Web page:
So that's very nice and well, but if you want to make that possible, there have to be work site where the people can go. And there have to be money that has to be transferred to people, et cetera. And of course, all the money for that comes from the center, but all the implementation is done at the very local level.
So there is this kind of basic plumbing question if you will, which is how do you transmit the money from the center to the local level. And that might sound technical, and financial, and boring, but it's very important. All the programs in the world face this issue. That the money is there, and it needs to go there, and sometimes the pipes are leaky, and how do you make them not leaky.
Typically, the way these problems are solved is that the local governments get an advance, and then when they've spent it, they ask for, they kind of justify more or less well, more or less completely, and they ask for some more.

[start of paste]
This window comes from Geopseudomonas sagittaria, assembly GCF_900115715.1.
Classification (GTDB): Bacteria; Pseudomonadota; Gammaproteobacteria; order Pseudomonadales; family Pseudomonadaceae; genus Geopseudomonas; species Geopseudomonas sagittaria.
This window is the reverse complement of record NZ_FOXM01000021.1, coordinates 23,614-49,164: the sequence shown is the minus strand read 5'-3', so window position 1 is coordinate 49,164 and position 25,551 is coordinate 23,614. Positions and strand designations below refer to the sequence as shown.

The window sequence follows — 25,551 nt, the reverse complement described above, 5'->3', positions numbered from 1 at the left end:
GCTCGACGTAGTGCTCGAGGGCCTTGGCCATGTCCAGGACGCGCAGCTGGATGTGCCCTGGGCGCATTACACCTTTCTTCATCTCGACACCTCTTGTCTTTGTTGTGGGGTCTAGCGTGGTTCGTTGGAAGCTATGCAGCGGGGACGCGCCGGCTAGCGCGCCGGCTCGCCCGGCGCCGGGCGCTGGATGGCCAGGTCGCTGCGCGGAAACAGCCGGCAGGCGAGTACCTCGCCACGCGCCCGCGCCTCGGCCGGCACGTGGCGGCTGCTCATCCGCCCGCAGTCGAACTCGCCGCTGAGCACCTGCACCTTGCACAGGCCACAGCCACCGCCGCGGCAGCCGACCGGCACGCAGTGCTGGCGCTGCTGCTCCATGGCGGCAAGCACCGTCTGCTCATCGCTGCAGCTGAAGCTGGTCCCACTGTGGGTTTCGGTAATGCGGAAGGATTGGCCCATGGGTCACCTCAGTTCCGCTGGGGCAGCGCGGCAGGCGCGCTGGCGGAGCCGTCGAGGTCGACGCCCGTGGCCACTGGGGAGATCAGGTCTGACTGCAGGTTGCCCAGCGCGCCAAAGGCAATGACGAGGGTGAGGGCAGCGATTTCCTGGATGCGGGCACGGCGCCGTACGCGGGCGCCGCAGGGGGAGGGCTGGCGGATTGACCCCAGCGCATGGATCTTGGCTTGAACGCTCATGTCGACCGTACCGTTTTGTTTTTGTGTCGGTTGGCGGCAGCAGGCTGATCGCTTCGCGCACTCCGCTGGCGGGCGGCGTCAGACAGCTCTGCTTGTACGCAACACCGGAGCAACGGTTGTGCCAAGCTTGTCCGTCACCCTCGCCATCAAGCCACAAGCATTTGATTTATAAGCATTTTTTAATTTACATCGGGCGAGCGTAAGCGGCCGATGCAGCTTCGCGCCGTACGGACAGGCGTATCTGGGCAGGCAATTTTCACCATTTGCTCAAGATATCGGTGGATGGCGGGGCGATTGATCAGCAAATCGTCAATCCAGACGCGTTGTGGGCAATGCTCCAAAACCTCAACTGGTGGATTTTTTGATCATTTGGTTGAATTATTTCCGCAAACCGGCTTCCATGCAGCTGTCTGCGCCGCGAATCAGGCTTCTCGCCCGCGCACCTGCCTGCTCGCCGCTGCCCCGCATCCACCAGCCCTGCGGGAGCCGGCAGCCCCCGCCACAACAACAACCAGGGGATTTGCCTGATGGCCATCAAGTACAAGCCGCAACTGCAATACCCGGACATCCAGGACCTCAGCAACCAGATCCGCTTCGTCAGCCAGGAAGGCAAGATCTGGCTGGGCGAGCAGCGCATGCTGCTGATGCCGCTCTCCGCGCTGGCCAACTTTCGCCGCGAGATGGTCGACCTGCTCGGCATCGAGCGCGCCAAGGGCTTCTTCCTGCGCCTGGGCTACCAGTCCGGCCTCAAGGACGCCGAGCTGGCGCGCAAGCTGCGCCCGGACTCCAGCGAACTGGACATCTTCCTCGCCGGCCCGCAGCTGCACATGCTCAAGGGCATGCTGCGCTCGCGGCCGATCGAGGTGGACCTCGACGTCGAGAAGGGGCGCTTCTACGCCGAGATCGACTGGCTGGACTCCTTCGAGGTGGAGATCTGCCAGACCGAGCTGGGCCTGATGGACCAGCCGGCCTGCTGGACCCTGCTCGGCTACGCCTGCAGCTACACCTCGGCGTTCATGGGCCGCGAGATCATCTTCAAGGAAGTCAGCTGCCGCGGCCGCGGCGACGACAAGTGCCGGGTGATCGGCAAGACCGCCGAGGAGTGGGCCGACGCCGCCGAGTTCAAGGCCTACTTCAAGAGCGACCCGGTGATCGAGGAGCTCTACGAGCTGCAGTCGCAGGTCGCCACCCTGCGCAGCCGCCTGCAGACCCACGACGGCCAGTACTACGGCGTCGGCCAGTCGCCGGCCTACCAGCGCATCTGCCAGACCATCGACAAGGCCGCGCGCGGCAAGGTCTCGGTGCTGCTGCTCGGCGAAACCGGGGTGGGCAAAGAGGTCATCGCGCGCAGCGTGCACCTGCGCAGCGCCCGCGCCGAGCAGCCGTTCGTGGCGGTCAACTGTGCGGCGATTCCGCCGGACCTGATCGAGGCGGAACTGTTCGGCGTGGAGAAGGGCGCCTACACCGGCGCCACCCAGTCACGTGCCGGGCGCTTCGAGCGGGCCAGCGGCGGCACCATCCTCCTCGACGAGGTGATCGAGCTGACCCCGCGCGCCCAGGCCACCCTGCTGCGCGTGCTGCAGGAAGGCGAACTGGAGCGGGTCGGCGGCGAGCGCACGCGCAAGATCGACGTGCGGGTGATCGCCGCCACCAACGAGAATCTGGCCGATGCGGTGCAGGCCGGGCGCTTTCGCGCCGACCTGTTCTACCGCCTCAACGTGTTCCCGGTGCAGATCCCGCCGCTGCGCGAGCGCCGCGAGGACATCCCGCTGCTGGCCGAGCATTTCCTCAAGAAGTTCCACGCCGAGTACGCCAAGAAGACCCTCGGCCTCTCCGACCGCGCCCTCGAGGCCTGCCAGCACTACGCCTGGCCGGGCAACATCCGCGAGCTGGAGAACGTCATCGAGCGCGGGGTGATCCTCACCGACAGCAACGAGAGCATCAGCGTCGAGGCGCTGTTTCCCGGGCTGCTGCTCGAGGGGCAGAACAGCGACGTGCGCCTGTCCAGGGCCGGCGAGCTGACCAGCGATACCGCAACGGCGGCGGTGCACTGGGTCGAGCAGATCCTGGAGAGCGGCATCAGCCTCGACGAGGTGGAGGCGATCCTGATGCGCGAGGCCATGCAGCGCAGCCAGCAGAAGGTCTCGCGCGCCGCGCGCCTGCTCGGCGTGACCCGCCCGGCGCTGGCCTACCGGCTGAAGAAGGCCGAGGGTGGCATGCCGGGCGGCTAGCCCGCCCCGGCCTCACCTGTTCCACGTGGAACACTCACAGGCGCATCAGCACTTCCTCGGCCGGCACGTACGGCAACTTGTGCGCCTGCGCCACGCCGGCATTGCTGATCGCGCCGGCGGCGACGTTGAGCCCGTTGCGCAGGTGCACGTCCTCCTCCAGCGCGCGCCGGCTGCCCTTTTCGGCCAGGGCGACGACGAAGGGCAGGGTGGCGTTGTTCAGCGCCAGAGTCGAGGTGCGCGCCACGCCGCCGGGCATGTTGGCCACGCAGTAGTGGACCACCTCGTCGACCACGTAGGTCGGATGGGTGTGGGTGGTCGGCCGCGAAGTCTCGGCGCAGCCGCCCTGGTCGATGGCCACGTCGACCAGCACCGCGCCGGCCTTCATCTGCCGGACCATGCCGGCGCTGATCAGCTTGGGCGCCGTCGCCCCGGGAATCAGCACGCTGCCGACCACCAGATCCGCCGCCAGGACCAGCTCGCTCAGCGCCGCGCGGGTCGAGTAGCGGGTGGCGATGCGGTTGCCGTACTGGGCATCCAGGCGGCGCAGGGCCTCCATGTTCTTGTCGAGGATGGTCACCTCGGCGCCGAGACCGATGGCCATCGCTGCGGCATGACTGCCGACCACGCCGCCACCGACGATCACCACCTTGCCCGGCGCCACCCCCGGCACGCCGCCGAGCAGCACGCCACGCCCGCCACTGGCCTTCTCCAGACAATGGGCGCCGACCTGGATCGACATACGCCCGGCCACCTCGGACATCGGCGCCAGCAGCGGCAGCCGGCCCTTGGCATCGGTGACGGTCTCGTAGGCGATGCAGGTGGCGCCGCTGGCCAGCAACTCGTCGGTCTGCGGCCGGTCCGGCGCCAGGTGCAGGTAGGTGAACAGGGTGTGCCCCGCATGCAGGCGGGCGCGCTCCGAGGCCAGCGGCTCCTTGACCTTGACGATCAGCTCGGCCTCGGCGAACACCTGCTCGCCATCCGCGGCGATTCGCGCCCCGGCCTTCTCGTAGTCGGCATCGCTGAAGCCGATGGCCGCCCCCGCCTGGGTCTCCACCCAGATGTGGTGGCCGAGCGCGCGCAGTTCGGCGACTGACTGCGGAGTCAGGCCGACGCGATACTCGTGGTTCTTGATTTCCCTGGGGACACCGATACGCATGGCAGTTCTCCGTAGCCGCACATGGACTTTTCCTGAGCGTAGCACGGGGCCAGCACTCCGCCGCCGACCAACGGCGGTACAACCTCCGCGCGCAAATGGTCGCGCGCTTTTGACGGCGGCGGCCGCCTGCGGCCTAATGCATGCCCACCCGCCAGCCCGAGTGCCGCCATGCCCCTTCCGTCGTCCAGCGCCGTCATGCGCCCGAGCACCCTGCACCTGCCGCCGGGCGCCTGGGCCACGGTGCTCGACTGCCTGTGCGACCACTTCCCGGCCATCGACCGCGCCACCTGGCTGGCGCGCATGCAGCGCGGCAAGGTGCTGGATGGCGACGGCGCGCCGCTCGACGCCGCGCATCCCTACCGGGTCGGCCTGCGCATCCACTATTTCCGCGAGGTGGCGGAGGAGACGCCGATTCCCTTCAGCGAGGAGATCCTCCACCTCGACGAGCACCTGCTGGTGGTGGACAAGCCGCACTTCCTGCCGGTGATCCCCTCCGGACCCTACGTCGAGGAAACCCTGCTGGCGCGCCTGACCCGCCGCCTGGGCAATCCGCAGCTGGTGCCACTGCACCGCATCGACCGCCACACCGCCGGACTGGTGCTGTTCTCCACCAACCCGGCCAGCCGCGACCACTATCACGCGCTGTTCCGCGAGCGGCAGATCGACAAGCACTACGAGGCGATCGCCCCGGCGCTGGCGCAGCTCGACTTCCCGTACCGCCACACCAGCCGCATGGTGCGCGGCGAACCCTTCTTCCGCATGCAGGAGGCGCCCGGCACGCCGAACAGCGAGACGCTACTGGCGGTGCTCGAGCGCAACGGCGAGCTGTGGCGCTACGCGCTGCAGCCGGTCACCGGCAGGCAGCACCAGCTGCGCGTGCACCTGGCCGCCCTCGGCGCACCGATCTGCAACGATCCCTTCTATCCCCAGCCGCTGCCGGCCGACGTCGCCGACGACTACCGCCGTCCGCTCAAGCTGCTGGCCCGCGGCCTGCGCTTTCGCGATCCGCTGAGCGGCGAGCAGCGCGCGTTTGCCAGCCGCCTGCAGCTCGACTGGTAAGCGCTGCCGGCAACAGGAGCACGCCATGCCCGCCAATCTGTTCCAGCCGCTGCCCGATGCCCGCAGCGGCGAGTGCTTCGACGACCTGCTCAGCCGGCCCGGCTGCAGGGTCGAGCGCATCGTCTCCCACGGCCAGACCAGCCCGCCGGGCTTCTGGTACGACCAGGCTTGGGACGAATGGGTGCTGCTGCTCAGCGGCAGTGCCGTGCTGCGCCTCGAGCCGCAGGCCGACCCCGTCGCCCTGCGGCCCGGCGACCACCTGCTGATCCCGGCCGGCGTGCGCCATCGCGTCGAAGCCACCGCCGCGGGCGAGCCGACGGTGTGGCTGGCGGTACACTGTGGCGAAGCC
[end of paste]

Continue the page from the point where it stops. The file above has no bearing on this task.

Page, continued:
And the problem, of course, is that they will have a tendency to take some along they way. So they are monitored by the level above, and the level above is monitored by the level above. So you have a whole hierarchy. That hierarchy creates its own set of problems.
So that is two issues. One is the possibility that money disappears. And the other is that some places have lots of money and they don't really need it. And some places have very little money, when they're already done and they could do so much more.
So now it's possible to do much better than that in principle, because with the internet and stuff like that, you can transmit information on what money you need in pretty much real time. So with the government of Bihar, we experimented with a system that they wanted to, or some faction of the government wanted to push, of direct invoicing.
So instead of getting a whole advance that I spend and then ask again, is when I need money to pay someone, I say, hey, Joe just worked for me for two weeks. Will you please give me a thousand dollars to pay him for these two weeks. So the invoice can be transmitted electronically to the central bank who can send the money. So we tried that.
So you can see that if you can't do it in like one village, because it's like a whole financial system, but we managed to do it in some municipalities and not others. So we treated I think a thousand municipalities, and we had 2,000 controls.